“No, are you joking, wake my father from sleep when he has been drinking, and he will fight you. I made that mistake once before.”
“Who are the other men who seen you coming back to Uisneach that afternoon?”
“They were two warriors who had left a Dubhlinn Chieftain, because their chief and his people converted to Christianity. They spoke of becoming druids, and they said that my father would introduce them to Turlough, to ask him if they could join the druidic order.”
“Do you know where they are now? Or their names?
“Their names have evaded me, however I do recall them saying they were to travel to Ulster or Connaught. They left Uisneach that evening”
“And who remained with thee?”
“Just my father.”
“We have established that the horrendous assault carried out on these two young girls took place soon after their lunch, just after midday. From what we have heard from you and the less than convincing tale of your father, you could have made it from Uisneach to the girls and back. You had enough time just about.”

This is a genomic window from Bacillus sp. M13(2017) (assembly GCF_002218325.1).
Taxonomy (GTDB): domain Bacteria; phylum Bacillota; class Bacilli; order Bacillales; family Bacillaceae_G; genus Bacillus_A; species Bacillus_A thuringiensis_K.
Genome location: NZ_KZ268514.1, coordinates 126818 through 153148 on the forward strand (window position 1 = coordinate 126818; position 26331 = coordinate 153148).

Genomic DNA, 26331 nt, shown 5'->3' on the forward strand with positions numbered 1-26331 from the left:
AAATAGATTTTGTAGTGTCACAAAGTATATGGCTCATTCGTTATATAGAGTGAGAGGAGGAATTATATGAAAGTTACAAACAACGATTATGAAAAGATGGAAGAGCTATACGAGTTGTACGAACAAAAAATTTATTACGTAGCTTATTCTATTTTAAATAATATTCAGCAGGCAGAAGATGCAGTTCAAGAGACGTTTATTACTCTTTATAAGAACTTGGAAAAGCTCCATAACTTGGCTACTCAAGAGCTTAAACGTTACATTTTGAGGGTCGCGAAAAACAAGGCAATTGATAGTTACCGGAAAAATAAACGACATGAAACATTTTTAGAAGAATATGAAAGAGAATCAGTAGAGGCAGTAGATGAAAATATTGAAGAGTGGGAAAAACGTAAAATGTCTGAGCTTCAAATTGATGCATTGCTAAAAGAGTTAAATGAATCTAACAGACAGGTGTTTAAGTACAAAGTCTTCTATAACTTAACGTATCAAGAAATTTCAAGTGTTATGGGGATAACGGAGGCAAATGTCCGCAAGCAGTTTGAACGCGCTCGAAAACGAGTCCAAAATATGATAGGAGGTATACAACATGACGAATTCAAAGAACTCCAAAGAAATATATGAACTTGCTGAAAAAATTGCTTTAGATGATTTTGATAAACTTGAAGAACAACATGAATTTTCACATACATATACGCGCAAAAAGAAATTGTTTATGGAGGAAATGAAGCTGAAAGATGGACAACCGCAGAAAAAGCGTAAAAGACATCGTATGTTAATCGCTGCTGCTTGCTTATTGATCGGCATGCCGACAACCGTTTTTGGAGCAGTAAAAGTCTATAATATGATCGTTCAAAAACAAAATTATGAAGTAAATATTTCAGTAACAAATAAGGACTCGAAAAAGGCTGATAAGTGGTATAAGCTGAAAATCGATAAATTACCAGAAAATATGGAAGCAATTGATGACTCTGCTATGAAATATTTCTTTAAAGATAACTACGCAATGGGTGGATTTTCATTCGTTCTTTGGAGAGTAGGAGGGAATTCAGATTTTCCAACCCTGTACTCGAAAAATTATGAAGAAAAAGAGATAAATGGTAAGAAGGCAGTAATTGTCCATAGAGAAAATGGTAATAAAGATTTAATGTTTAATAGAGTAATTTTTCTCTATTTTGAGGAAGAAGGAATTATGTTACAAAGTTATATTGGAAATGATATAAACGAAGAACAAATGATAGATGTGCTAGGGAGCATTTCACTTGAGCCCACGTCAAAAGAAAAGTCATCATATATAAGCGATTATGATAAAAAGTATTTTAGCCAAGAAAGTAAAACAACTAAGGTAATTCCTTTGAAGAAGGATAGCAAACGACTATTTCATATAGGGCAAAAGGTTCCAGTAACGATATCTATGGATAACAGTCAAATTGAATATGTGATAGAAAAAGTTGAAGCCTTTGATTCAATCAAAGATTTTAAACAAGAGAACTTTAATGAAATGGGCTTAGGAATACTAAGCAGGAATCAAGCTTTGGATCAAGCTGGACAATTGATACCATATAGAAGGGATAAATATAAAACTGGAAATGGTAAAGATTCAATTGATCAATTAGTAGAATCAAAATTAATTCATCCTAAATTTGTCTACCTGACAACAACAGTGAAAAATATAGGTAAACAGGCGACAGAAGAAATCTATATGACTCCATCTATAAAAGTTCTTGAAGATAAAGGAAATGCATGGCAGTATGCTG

“I caused no harm to those children, helpless little girls. Only an animal would do so.”
“Well that’s true.” The council said. “Only an animal could be heartless enough to harm such innocence without remorse.”
A man was being ushered through the crowd by a couple of guards, when another man stood and shouted,
“He tried to abduct my daughter the other night, ask him what he was doing then.”
The council turned to Sach,
“Is this true?”
“I did no such thing. I by no means tried to abduct this man’s daughter, instead, I was using her as a shield so they wouldn’t attack myself and my father, so I could have the chance to tell them the truth that it wasn’t me who carried out the attack.”
The guards lead the man up to the stand and presented him to the king.
“This man says he has evidence to give to the house.” One of the guards said to the king.
“Let him be heard.” The king said, in a stern voice.
The king’s voice was more fatigued than before, and he was obviously vexed by the day’s events and the ability of Sach to openly deny all accusations.
“Be seated.” The council said to the old man. The man limped onto the stage. The king asked if he was alright and the old man said,